Padraig Harrington was asked at the end of his Tuesday pre-championship press conference what it would take to win the 42nd U.S. Senior Open at Saucon Valley Country Club’s Old Course. The wily veteran from the Republic of Ireland with three major championships to his name outlined three keys.
Drive it well.
And above everything else, have a great attitude.
The 50-year-old who is playing in his first U.S. Senior Open has mastered all three phases through 54 holes. He followed Friday’s 6-under 65 with a 5-under-par 66 on Saturday to take five-shot advantage over 2016 champion Gene Sauers and qualifier Rob Labritz.
“Just stay rested,” said Harrington, who sits at 11-under 202 for the championship, of his game plan. “Don’t overthink it between now and tomorrow. That would be it. Just chill out in the morning, as I did today.”
By the manner in which Harrington has used his power and skill the past three days on the 6,940-yard, par-71 layout designed by Herbert Strong, it doesn’t appear there will be any letup by the man with 32 worldwide victories, including the 2007 and 2008 Open Championships, and the 2008 PGA Championship. Harrington posted three top-5 finishes in 16 U.S. Open starts between 1997-2013.
“Padraig is tearing it up,” said Sauers, who will play alongside Harrington in Sunday’s final pairing. “He’s playing a 6,500-yard golf course and I’m playing a 7,500-yard golf course.”
Harrington, who is looking to become the third consecutive player to win this championship in his first start (Steve Stricker, 2019; Jim Furyk, 2021), might only be sixth in driving distance (296.9), but he leads the field in greens in regulation (46 of 54). And even though there have been two consecutive days of sunshine and hot temperatures, the course hasn’t completely firmed up after more than a half-inch of rain on Thursday.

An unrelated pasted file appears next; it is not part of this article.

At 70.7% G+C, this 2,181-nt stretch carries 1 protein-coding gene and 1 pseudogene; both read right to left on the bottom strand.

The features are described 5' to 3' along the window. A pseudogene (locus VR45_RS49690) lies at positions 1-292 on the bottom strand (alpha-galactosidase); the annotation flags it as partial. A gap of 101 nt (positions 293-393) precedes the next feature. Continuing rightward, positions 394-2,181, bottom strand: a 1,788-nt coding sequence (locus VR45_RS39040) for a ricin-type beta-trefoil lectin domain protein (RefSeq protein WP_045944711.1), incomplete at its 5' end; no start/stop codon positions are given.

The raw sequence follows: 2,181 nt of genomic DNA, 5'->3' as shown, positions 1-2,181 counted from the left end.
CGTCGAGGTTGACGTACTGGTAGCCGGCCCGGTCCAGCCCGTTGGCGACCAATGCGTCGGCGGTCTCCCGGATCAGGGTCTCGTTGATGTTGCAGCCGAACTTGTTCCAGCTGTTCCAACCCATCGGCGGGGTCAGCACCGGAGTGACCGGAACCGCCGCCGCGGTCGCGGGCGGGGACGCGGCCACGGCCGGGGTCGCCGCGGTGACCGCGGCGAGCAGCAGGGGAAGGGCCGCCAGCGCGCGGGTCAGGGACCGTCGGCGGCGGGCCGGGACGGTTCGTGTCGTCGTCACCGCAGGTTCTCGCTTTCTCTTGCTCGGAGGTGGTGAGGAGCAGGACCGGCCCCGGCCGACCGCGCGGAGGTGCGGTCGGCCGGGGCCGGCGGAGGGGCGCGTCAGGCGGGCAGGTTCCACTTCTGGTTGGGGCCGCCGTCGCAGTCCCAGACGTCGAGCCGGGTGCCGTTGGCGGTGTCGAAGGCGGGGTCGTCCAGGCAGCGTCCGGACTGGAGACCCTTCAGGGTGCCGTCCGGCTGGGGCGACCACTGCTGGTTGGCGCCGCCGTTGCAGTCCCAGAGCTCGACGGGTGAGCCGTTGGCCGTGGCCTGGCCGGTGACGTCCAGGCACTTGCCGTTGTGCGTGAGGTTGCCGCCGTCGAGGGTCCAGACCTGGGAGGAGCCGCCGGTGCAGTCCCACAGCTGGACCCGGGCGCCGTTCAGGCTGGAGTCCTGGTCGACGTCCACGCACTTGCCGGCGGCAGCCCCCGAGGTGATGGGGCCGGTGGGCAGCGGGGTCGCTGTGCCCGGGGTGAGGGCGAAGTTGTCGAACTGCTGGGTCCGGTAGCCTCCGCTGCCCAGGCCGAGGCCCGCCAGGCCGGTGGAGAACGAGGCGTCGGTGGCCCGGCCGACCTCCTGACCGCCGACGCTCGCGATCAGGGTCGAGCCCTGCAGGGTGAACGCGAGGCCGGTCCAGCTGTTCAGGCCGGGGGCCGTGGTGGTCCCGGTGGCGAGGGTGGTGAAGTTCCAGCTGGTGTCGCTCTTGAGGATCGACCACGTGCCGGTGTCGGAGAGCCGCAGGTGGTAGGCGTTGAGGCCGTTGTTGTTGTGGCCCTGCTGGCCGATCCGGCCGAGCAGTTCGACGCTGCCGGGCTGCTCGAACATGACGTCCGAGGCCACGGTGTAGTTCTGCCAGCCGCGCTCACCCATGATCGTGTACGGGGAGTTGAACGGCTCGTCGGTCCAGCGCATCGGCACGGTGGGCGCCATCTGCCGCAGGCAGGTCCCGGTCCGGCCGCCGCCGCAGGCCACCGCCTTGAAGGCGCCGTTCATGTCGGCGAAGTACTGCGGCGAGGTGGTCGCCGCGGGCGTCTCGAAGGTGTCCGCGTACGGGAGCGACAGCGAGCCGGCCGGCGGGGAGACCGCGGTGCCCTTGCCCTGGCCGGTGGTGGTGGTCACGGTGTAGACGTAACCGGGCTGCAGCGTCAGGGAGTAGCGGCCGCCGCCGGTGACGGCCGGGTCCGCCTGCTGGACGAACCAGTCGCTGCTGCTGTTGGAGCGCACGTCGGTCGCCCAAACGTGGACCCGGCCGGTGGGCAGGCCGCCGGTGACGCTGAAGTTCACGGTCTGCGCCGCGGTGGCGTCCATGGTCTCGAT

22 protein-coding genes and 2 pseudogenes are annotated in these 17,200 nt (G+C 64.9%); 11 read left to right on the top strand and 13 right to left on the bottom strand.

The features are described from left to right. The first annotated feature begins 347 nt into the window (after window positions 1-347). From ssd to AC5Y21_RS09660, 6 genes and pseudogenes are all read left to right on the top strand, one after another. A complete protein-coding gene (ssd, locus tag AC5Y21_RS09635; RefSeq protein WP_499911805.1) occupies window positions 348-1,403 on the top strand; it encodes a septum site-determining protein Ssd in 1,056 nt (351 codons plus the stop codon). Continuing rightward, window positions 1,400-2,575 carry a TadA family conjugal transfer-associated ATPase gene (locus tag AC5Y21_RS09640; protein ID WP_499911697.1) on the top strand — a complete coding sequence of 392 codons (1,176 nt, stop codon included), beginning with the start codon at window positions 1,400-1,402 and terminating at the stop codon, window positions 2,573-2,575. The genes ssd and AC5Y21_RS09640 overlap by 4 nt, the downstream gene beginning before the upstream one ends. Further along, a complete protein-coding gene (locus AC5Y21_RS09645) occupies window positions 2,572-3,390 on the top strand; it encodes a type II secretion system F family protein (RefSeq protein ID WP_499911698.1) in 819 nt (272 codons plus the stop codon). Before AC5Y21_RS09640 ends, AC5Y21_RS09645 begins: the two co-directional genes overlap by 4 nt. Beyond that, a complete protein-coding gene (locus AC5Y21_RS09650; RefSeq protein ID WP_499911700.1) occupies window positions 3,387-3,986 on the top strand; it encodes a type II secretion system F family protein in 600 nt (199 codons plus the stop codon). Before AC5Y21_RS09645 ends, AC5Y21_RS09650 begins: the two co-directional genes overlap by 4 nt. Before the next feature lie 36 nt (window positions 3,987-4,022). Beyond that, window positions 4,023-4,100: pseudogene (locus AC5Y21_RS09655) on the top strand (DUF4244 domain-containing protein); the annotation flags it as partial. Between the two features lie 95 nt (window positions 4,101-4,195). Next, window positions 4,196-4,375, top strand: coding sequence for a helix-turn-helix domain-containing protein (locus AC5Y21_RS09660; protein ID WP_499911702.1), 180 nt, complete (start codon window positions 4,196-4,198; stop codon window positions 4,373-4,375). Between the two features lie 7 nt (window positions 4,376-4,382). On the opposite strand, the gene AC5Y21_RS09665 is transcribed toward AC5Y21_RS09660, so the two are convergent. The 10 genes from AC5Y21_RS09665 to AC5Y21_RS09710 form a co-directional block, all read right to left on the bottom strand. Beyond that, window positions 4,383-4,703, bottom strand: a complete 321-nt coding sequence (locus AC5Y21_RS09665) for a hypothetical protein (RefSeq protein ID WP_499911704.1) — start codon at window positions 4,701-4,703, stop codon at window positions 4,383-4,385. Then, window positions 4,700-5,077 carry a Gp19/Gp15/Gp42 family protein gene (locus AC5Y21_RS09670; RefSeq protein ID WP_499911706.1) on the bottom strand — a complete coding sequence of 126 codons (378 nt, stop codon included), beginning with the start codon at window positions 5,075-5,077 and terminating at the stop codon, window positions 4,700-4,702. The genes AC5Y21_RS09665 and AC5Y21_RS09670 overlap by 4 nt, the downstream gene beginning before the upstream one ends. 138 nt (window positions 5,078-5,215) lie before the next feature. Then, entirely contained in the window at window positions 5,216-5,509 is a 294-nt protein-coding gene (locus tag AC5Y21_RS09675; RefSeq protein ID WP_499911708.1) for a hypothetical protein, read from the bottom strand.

Even when Harrington was offline with drives, he showed an uncanny ability to escape, especially on holes 7, 13 and 16, hitting a 122-yard approach from the left rough to 5 feet for a birdie on No. 16. His only two mistakes came on No. 15, where he recorded his first bogey since the eighth hole of Thursday’s opening round, a span of 42 holes, and the 444-yard closing hole, when his approach from the left rough landed near the grandstand left of the green, and he was unable to get up and down for par.
Harrington seized control of Round 3 right off the bat with birdies on the par-5 first and 474-yard second, statistically the toughest hole for the championship (4.55 stroke average). A two-putt birdie on the 568-yard, par-5 sixth gave him a four-stroke lead over 2019 champion Steve Stricker, who started the day just one shot behind but faltered to a 2-over 73.
An up-and-down birdie from greenside rough on the 282-yard, par-4 10th got Harrington to 10 under. Two holes later, he laced a 5-wood approach from 263 yards to 6 feet to set up an eagle on the downhill, 608-yard, par-5 12th. It was the fourth eagle of the week by the field, but the first on a par 5.
“It's all very well that you can reach these par 5s,” said Harrington. “When you don't do it, you know, it gets you down a bit. It was nice for once to make not just a birdie, but an eagle.”
Sauers and Labritz, who will play in the penultimate pairing with two-time U.S. Open champion Ernie Els (67–209), both know they likely will need some help from Harrington to have a chance to hoist the Francis D. Ouimet Memorial Trophy on Sunday afternoon, but this is a senior major and anything is possible. Allen Doyle trailed by nine at NCR Country Club in 2005 and won. Brad Bryant was five back in 2007 and prevailed at Whistling Straits.
Sauers birdied his final two holes to get into the last pairing, while Labritz, a PGA Tour Champions rookie who is the director of golf at GlenArbor Golf Club in Bedford Hills, N.Y., birdied 15 and 16 to get to 6-under 207. He is the only player in the field to shoot three rounds in the 60s. He also is looking to join Don Pooley (2002) as the only qualifiers to win this title.